My SCRAPBOOK (సేకరణలు): A COLLECTION of articles in English and Telugu(తెలుగు), from various sources, on varied subjects. I do not claim credit for any of the contents of these postings as my own.A student's declaration made at the end of his answer paper, holds good to the articles here too:"I hereby declare that the answers written above are true to the best of my friend's knowledge and I claim no responsibility whatsoever of the correctness of the answers."

Thursday, October 04, 2007

Business basics

Did you know B.C. Roy sanctioned funds meant for the PWD so that Satyajit Ray could complete ‘Pather Panchali’? Read on…

Talking cinema Kalpana Lajmi at the discussion
She speaks her mind and doesn’t sugar-coat facts, making her a good choice to talk about finance and cinema to business students. A group of students and invitees got to hear film-maker Kalpana Lajmi share her insights at the Indian School of B usiness in Hyderabad. She traced the pattern of business in cinema since early 20th Century till the time filmdom received industry status in 2001. Excerpts from her talk:

The beginnings
: Most of us have not associated ourselves with the art of expression through cinema thinking of investment and returns. When Dada Saheb Phalke made his first film in 1913, he would not have thought of how much and when he would recover what he invested. The emphasis on returns was not much even in the 1960s. Producers were content if they could cut even or with a profit margin of 15 per cent. Film-makers were then propelled by the freedom struggle, spirit to communicate and the translation of literature to celluloid.

Studio system: Back then, film-makers had to entice, convince and seduce people to invest. Many who were fascinated by the glamour of the industry would invest just to brush with the stars. Neither the film-maker nor the investor was sure if he would get the returns. Raj Kapoor and my uncle Guru Dutt were the first ones to organise the industry and set up studios modelled after the Hollywood kind of functioning. Waheeda Rehman, Rehman, Johnny Walker and a handful of technicians were working with Dutt for a monthly salary. Loyalty to the organisation ruled over star power.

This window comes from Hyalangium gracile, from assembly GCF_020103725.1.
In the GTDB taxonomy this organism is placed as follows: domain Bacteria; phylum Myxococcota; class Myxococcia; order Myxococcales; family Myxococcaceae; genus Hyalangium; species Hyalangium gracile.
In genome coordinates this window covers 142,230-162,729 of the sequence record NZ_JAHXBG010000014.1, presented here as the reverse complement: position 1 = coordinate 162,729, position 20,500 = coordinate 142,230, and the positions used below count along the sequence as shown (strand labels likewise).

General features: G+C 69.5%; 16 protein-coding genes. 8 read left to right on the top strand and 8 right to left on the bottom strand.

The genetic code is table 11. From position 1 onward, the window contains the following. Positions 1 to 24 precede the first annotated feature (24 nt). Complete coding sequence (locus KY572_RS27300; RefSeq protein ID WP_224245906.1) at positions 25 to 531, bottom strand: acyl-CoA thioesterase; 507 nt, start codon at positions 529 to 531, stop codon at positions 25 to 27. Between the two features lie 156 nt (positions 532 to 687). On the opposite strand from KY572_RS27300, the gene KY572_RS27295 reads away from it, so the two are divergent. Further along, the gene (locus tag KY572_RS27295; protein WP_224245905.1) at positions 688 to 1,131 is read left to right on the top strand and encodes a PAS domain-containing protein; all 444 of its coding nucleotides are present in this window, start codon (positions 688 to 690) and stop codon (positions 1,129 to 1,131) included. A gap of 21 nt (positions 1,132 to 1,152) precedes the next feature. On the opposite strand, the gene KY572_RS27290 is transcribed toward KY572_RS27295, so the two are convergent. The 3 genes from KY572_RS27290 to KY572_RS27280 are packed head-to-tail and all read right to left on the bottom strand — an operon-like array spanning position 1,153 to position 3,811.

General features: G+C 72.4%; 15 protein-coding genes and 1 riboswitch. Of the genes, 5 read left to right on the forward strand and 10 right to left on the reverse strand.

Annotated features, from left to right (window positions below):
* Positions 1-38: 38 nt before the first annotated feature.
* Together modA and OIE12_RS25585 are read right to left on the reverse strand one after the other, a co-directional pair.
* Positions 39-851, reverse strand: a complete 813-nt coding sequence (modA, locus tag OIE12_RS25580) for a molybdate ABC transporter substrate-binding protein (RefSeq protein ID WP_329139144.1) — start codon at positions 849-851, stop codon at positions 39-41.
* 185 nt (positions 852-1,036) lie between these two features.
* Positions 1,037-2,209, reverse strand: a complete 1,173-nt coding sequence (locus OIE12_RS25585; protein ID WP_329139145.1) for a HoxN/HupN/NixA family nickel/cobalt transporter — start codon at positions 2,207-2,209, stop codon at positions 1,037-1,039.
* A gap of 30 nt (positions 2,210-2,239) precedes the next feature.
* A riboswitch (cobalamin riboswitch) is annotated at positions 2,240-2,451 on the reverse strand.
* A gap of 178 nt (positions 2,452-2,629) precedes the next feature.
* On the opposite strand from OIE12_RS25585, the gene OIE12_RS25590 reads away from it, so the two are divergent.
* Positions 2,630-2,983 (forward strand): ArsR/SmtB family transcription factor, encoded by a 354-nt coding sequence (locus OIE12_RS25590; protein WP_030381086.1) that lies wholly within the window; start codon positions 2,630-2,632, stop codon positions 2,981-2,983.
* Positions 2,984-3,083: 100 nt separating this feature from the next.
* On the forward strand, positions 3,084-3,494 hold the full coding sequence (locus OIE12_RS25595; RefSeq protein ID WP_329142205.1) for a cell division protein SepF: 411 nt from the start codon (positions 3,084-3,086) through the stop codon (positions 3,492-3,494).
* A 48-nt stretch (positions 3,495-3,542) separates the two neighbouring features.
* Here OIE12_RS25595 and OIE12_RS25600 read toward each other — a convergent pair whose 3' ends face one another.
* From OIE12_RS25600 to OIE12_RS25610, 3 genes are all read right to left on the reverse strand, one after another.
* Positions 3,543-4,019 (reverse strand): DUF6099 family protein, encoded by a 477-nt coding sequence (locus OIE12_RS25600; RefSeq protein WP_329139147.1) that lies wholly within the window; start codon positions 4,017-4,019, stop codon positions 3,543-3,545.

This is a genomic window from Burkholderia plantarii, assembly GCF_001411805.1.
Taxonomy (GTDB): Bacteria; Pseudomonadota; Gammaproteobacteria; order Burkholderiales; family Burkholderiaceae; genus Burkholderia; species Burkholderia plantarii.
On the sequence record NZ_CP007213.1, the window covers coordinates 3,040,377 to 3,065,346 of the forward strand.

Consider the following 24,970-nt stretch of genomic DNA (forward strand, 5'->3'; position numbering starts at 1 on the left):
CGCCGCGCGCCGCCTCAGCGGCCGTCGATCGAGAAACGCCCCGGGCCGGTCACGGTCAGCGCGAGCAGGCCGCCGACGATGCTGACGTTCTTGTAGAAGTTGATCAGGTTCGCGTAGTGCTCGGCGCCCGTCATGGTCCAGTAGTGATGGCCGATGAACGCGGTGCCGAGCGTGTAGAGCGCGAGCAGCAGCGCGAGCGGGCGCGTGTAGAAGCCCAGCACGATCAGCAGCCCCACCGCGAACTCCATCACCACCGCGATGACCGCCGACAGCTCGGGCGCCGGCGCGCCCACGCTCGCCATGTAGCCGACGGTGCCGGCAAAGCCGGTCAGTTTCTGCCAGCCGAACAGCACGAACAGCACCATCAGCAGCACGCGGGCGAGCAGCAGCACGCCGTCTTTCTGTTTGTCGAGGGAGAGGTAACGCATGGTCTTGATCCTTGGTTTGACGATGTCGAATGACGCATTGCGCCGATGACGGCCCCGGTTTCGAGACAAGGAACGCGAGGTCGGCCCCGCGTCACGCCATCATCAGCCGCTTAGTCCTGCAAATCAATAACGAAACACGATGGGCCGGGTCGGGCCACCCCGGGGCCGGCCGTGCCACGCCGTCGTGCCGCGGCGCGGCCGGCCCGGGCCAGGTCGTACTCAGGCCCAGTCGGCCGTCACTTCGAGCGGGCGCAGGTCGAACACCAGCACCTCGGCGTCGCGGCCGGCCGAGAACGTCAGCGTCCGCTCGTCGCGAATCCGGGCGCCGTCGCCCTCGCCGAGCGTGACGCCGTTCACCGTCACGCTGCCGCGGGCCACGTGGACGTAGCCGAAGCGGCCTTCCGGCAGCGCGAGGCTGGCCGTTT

Mr. Moneybags: When tradesman from Punjab and Sind moved to Mumbai in the 1960s to work in the construction industry, and invested their spoils in the film industry, quality began to take a backseat. It was never easy to find funds anyway. For instance, Satyajit Ray made Pather Panchali during the weekends after leaving his advertising job. He pawned his wife’s jewels but still fell short of funds. He approached the then chief minister of West Bengal, B.C. Roy, for help. Pather Panchali means ‘tunes of the road’. Roy consented to give the money and said he would tell his delegates that the film was meant for the betterment of the roads! The funds came from the Public Works Department!

Rights to ‘Sholay’: This is the only field where the creator may not have the rights over his work of art. G.P. Sippy, despite being the producer of Sholay, is not the owner of the negatives. He borrowed money from Tarachand Barjatya of Rajshri Films to make Sholay. Distributors did not want to buy a film that was considered too western and had a hero (Amitabh Bachchan) who looked like a horse! Sippy sold the film for a pittance. The film created history and made Rajshri Films richer for the next few generations.

Unorganised 1990s to now: If the 1980s saw film-makers like Shyam Benegal and Mahesh Bhatt tapping the audience, the 1990s saw the decline of quality cinema. No organised sector was willing to invest in cinema and the result showed in the quality. Cinema saw resurgence with the advent of satellite television. Starved for content, channels started buying films for a sum. This was the pre-Ekta Kapoor era. Today, money rides on satellite and digital rights. Yet, independent cinema finds it tough to survive. SANGEETHA DEVI DUNDOO
(The Hindu, Metro Plus Chennai, 03:09:2007)

Labels: ,


Post a Comment

<< Home